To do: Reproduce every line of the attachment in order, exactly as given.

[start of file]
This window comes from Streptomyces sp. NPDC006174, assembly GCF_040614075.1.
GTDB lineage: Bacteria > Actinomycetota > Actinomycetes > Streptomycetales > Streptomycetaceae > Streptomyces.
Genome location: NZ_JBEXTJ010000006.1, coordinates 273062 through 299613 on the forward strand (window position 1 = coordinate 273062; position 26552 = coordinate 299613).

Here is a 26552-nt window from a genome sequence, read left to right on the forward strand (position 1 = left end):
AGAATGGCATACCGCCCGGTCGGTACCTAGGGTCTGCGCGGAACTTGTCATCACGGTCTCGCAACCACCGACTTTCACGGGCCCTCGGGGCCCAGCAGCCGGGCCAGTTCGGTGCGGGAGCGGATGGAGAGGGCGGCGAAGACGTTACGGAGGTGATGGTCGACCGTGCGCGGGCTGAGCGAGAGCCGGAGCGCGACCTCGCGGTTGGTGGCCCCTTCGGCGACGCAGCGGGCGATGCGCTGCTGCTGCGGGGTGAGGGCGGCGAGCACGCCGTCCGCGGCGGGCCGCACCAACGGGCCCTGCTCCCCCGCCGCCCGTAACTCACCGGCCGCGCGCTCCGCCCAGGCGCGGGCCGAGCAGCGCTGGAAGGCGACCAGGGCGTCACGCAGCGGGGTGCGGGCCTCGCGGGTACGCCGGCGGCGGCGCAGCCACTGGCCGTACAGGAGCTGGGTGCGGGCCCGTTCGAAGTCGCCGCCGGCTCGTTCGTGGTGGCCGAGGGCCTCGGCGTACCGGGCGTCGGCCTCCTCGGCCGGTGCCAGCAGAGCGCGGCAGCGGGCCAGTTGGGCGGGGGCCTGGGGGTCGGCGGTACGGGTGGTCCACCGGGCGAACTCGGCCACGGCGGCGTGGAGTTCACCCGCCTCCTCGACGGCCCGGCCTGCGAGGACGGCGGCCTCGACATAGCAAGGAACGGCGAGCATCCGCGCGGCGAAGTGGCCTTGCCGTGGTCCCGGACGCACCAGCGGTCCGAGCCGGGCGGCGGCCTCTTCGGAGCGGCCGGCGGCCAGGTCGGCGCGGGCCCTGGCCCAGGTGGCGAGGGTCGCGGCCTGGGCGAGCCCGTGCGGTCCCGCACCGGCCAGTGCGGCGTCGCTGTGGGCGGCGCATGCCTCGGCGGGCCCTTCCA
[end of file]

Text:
This window comes from Streptomyces sp. NPDC006174, assembly GCF_040614075.1.
GTDB lineage: Bacteria > Actinomycetota > Actinomycetes > Streptomycetales > Streptomycetaceae > Streptomyces.
Genome location: NZ_JBEXTJ010000006.1, coordinates 273062 through 299613 on the forward strand (window position 1 = coordinate 273062; position 26552 = coordinate 299613).

Here is a 26552-nt window from a genome sequence, read left to right on the forward strand (position 1 = left end):
AGAATGGCATACCGCCCGGTCGGTACCTAGGGTCTGCGCGGAACTTGTCATCACGGTCTCGCAACCACCGACTTTCACGGGCCCTCGGGGCCCAGCAGCCGGGCCAGTTCGGTGCGGGAGCGGATGGAGAGGGCGGCGAAGACGTTACGGAGGTGATGGTCGACCGTGCGCGGGCTGAGCGAGAGCCGGAGCGCGACCTCGCGGTTGGTGGCCCCTTCGGCGACGCAGCGGGCGATGCGCTGCTGCTGCGGGGTGAGGGCGGCGAGCACGCCGTCCGCGGCGGGCCGCACCAACGGGCCCTGCTCCCCCGCCGCCCGTAACTCACCGGCCGCGCGCTCCGCCCAGGCGCGGGCCGAGCAGCGCTGGAAGGCGACCAGGGCGTCACGCAGCGGGGTGCGGGCCTCGCGGGTACGCCGGCGGCGGCGCAGCCACTGGCCGTACAGGAGCTGGGTGCGGGCCCGTTCGAAGTCGCCGCCGGCTCGTTCGTGGTGGCCGAGGGCCTCGGCGTACCGGGCGTCGGCCTCCTCGGCCGGTGCCAGCAGAGCGCGGCAGCGGGCCAGTTGGGCGGGGGCCTGGGGGTCGGCGGTACGGGTGGTCCACCGGGCGAACTCGGCCACGGCGGCGTGGAGTTCACCCGCCTCCTCGACGGCCCGGCCTGCGAGGACGGCGGCCTCGACATAGCAAGGAACGGCGAGCATCCGCGCGGCGAAGTGGCCTTGCCGTGGTCCCGGACGCACCAGCGGTCCGAGCCGGGCGGCGGCCTCTTCGGAGCGGCCGGCGGCCAGGTCGGCGCGGGCCCTGGCCCAGGTGGCGAGGGTCGCGGCCTGGGCGAGCCCGTGCGGTCCCGCACCGGCCAGTGCGGCGTCGCTGTGGGCGGCGCATGCCTCGGCGGGCCCTTCCA